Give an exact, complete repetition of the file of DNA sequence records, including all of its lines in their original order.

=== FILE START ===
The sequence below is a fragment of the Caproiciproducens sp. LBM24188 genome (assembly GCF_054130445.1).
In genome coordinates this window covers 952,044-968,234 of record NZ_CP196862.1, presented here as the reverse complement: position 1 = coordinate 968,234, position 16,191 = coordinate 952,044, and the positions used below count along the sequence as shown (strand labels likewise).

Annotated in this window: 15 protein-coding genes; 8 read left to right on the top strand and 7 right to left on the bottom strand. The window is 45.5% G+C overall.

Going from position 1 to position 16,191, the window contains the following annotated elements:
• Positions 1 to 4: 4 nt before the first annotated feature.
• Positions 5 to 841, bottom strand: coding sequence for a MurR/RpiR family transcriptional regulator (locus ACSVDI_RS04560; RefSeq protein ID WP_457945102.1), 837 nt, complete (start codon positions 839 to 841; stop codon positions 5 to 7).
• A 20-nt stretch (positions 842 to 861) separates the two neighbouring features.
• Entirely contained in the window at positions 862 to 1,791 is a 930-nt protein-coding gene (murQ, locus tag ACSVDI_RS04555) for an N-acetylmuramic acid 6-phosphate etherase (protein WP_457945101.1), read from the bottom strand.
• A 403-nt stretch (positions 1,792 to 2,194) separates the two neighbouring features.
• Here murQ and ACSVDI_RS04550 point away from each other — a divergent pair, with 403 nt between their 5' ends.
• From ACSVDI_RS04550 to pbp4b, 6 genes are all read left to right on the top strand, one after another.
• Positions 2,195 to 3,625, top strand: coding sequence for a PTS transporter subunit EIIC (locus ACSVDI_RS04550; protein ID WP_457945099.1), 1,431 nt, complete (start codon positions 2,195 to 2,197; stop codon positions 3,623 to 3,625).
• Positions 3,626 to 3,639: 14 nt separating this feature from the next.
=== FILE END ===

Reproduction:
The sequence below is a fragment of the Caproiciproducens sp. LBM24188 genome (assembly GCF_054130445.1).
In genome coordinates this window covers 952,044-968,234 of record NZ_CP196862.1, presented here as the reverse complement: position 1 = coordinate 968,234, position 16,191 = coordinate 952,044, and the positions used below count along the sequence as shown (strand labels likewise).

Annotated in this window: 15 protein-coding genes; 8 read left to right on the top strand and 7 right to left on the bottom strand. The window is 45.5% G+C overall.

Going from position 1 to position 16,191, the window contains the following annotated elements:
• Positions 1 to 4: 4 nt before the first annotated feature.
• Positions 5 to 841, bottom strand: coding sequence for a MurR/RpiR family transcriptional regulator (locus ACSVDI_RS04560; RefSeq protein ID WP_457945102.1), 837 nt, complete (start codon positions 839 to 841; stop codon positions 5 to 7).
• A 20-nt stretch (positions 842 to 861) separates the two neighbouring features.
• Entirely contained in the window at positions 862 to 1,791 is a 930-nt protein-coding gene (murQ, locus tag ACSVDI_RS04555) for an N-acetylmuramic acid 6-phosphate etherase (protein WP_457945101.1), read from the bottom strand.
• A 403-nt stretch (positions 1,792 to 2,194) separates the two neighbouring features.
• Here murQ and ACSVDI_RS04550 point away from each other — a divergent pair, with 403 nt between their 5' ends.
• From ACSVDI_RS04550 to pbp4b, 6 genes are all read left to right on the top strand, one after another.
• Positions 2,195 to 3,625, top strand: coding sequence for a PTS transporter subunit EIIC (locus ACSVDI_RS04550; protein ID WP_457945099.1), 1,431 nt, complete (start codon positions 2,195 to 2,197; stop codon positions 3,623 to 3,625).
• Positions 3,626 to 3,639: 14 nt separating this feature from the next.